The continuous global increase in population and consumption of resources due to human activities has had a significant impact on the environment. Therefore, assessment of environmental exposure to toxic chemicals as well as their impact on biological systems is of significant importance. Freshwater systems are currently under threat and monitored; however, current methods for pollution assessment can neither provide mechanistic insight nor predict adverse effects from complex pollution. Using daphnids as a bioindicator, we assessed the impact in acute exposures of eight individual chemicals and specifically two metals, four pharmaceuticals, a pesticide and a stimulant, and their composite mixture combining phenotypic, biochemical and metabolic markers of physiology. Toxicity levels were in the same order of magnitude and significantly enhanced in the composite mixture. Results from individual chemicals showed distinct biochemical responses for key enzyme activities such as phosphatases, lipase, peptidase, β-galactosidase and glutathione-S-transferase. Following this, a more realistic mixture scenario was assessed with the aforementioned enzyme markers and a metabolomic approach. A clear dose-dependent effect for the composite mixture was validated with enzyme markers of physiology, and the metabolomic analysis verified the effects observed, thus providing a sensitive metrics in metabolite perturbations. Our study highlights that sensitive enzyme markers can be used in advance on the design of metabolic and holistic assays to guide the selection of chemicals and the trajectory of the study, while providing mechanistic insight. In the future this could prove to become a useful tool for understanding and predicting freshwater pollution.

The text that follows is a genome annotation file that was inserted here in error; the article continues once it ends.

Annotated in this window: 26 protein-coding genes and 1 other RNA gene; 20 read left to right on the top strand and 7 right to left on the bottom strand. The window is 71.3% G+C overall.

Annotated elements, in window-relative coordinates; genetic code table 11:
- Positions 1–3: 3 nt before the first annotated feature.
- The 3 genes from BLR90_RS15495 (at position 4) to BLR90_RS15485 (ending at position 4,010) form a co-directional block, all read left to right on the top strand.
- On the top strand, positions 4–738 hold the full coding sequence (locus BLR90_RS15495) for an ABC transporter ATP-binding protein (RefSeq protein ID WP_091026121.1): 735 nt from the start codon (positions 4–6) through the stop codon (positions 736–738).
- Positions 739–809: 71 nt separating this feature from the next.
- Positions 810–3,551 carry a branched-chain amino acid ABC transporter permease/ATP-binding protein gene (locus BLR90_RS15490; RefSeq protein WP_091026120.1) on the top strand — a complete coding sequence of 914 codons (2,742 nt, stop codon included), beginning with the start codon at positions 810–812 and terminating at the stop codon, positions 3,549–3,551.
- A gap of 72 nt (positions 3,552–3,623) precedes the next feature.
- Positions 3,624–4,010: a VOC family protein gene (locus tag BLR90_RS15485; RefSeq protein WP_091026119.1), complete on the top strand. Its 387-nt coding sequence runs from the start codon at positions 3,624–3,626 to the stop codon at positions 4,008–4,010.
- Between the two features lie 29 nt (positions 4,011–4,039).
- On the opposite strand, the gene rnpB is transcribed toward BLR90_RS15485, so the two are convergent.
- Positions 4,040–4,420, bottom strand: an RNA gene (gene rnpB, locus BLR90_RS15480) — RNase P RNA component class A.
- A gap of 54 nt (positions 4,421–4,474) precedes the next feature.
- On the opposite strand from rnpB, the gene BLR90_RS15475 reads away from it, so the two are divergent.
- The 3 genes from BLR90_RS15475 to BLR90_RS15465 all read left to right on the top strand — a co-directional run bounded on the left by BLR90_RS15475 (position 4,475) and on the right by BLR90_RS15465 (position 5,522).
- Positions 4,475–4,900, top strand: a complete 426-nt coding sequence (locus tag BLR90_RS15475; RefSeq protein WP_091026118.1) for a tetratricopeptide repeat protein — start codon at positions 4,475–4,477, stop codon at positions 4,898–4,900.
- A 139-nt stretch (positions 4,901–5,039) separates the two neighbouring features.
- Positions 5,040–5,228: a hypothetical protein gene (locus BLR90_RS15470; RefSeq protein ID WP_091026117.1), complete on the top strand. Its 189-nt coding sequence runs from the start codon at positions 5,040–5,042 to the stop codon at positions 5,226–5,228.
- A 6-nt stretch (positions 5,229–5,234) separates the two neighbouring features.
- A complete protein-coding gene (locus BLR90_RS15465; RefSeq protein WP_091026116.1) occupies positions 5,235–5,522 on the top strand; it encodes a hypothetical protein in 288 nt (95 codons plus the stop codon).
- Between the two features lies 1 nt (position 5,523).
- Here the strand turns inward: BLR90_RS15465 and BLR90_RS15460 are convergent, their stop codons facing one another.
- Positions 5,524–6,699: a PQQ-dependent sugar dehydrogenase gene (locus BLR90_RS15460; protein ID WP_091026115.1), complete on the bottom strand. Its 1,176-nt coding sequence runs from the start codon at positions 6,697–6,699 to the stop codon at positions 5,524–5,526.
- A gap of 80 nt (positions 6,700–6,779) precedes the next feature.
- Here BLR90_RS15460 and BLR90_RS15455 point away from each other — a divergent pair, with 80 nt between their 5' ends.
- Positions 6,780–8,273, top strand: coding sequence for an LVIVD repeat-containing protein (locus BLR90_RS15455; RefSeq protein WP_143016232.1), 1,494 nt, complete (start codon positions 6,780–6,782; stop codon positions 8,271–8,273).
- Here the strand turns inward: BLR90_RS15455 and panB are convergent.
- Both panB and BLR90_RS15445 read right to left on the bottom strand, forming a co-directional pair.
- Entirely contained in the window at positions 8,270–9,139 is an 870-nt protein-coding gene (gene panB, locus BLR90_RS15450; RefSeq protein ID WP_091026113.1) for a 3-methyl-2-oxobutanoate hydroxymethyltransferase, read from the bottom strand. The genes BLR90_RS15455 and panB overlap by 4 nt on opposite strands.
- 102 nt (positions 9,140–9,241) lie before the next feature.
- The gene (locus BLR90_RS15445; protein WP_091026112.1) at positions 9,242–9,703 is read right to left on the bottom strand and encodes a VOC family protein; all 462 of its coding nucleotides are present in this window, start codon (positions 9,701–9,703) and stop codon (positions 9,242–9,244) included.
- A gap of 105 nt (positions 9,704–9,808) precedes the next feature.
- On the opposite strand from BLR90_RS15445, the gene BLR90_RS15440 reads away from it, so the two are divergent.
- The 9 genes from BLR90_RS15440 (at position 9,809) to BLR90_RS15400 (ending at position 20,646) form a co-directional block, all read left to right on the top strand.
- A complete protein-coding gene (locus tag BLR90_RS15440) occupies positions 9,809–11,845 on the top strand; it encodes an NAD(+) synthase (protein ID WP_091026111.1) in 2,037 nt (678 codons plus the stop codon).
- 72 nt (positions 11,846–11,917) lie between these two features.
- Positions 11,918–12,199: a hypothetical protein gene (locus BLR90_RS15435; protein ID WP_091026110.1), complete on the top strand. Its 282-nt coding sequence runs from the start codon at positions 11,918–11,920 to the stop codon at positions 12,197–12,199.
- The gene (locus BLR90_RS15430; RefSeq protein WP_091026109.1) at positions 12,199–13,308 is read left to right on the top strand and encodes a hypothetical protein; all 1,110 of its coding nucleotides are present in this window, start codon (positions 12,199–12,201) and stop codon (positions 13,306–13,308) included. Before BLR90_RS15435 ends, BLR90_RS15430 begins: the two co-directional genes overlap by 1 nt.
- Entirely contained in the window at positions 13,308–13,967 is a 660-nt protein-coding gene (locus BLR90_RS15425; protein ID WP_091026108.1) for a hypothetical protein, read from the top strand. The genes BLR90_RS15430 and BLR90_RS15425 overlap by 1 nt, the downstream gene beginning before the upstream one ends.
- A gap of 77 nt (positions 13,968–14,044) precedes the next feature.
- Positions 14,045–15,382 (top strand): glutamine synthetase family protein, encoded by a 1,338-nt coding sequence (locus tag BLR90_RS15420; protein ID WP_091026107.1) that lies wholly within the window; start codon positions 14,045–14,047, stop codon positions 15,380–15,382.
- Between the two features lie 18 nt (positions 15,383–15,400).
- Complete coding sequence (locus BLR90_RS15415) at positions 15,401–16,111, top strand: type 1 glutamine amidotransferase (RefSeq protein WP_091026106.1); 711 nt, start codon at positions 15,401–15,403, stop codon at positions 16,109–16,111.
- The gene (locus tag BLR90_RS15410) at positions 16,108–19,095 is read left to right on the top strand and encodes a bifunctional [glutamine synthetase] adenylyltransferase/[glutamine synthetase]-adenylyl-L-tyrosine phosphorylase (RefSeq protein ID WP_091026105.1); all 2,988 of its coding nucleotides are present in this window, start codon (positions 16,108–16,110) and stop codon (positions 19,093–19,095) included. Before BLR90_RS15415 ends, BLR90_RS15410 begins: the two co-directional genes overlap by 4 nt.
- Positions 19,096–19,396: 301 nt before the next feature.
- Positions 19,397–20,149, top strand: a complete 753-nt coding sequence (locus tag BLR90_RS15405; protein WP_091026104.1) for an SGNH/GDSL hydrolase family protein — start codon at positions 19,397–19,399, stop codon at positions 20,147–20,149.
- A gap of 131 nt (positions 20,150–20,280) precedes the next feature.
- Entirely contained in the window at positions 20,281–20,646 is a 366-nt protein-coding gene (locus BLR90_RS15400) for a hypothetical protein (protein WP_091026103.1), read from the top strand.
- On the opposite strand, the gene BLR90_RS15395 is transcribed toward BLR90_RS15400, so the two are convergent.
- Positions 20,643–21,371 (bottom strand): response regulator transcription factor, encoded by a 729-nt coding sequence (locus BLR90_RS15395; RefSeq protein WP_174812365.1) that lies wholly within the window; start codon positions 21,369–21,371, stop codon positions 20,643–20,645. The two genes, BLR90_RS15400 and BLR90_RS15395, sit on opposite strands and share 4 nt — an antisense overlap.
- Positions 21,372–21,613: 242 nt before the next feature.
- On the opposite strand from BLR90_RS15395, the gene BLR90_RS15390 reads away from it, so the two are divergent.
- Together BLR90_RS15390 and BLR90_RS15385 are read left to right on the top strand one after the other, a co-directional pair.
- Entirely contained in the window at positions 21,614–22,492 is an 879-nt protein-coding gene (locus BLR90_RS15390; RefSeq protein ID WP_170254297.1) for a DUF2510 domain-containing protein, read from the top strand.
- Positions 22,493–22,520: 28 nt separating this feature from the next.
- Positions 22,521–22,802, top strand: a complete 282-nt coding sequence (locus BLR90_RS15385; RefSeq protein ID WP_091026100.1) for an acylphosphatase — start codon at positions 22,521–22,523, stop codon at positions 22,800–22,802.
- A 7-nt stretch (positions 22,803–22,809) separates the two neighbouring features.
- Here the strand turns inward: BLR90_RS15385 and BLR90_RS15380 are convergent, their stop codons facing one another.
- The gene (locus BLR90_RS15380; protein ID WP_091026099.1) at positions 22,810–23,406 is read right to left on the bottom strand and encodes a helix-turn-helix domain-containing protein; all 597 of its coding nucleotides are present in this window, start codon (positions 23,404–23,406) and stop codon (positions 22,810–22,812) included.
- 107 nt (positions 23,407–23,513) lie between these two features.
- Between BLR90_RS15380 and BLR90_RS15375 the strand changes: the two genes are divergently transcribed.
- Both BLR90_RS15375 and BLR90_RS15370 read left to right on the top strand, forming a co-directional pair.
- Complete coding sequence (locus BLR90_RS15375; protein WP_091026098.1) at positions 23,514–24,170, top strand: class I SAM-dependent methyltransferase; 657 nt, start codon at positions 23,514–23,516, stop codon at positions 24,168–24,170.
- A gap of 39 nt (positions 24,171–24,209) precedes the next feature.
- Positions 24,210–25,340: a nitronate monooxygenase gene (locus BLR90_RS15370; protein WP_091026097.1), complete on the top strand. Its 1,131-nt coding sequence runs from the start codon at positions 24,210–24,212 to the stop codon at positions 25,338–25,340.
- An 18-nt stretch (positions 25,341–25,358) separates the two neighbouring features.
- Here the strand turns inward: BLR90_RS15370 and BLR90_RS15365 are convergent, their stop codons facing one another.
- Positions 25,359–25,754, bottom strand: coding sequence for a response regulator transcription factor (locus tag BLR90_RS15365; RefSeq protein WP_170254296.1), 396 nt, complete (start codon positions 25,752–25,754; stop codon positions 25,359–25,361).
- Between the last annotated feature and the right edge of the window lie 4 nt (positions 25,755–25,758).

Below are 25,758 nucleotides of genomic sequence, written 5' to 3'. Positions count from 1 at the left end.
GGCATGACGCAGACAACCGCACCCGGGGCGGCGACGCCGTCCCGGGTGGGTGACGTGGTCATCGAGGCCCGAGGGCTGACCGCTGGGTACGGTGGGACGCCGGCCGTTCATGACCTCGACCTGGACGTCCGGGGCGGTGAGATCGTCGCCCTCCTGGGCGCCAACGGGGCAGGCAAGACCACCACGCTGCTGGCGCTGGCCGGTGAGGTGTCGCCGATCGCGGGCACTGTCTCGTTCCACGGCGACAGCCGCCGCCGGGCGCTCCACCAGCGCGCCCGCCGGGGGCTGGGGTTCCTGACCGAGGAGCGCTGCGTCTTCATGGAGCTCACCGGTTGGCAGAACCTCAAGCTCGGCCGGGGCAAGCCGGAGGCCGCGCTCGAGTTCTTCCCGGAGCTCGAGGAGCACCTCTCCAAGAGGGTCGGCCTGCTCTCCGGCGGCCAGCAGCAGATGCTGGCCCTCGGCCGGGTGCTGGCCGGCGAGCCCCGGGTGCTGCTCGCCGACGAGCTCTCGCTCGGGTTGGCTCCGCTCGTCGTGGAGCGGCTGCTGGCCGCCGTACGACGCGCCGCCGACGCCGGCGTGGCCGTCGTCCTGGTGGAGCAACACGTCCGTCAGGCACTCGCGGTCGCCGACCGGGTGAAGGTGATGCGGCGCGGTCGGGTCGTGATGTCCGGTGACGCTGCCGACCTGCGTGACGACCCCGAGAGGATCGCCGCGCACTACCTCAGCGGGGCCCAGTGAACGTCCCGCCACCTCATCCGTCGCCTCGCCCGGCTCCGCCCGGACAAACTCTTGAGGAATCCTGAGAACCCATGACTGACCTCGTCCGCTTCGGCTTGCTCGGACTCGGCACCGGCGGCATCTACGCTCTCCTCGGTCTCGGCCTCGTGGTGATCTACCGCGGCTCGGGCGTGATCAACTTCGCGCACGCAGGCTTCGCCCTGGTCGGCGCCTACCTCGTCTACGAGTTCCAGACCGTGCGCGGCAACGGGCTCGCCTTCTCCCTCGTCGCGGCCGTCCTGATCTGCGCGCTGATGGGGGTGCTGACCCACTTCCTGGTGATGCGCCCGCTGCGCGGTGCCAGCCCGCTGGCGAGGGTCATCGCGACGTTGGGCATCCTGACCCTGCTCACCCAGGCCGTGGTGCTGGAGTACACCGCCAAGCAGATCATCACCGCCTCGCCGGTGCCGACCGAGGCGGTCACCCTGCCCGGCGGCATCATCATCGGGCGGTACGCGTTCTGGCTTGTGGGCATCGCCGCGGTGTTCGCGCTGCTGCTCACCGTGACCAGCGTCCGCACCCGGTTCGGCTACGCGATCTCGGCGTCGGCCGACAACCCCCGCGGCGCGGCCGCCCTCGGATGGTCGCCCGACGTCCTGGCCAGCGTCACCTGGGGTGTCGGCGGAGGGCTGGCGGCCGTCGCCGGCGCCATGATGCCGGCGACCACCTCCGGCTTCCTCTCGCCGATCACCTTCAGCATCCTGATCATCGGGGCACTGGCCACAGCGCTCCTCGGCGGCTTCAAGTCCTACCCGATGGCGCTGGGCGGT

Authors: Anna Michalaki, Allan Robert McGivern, Gernot Poschet, Michael Büttner, Rolf Altenburger, Konstantinos Grintzalis
; Full Source: Toxics 2022 Oct 12;10(10):604. doi: 10.3390/toxics10100604.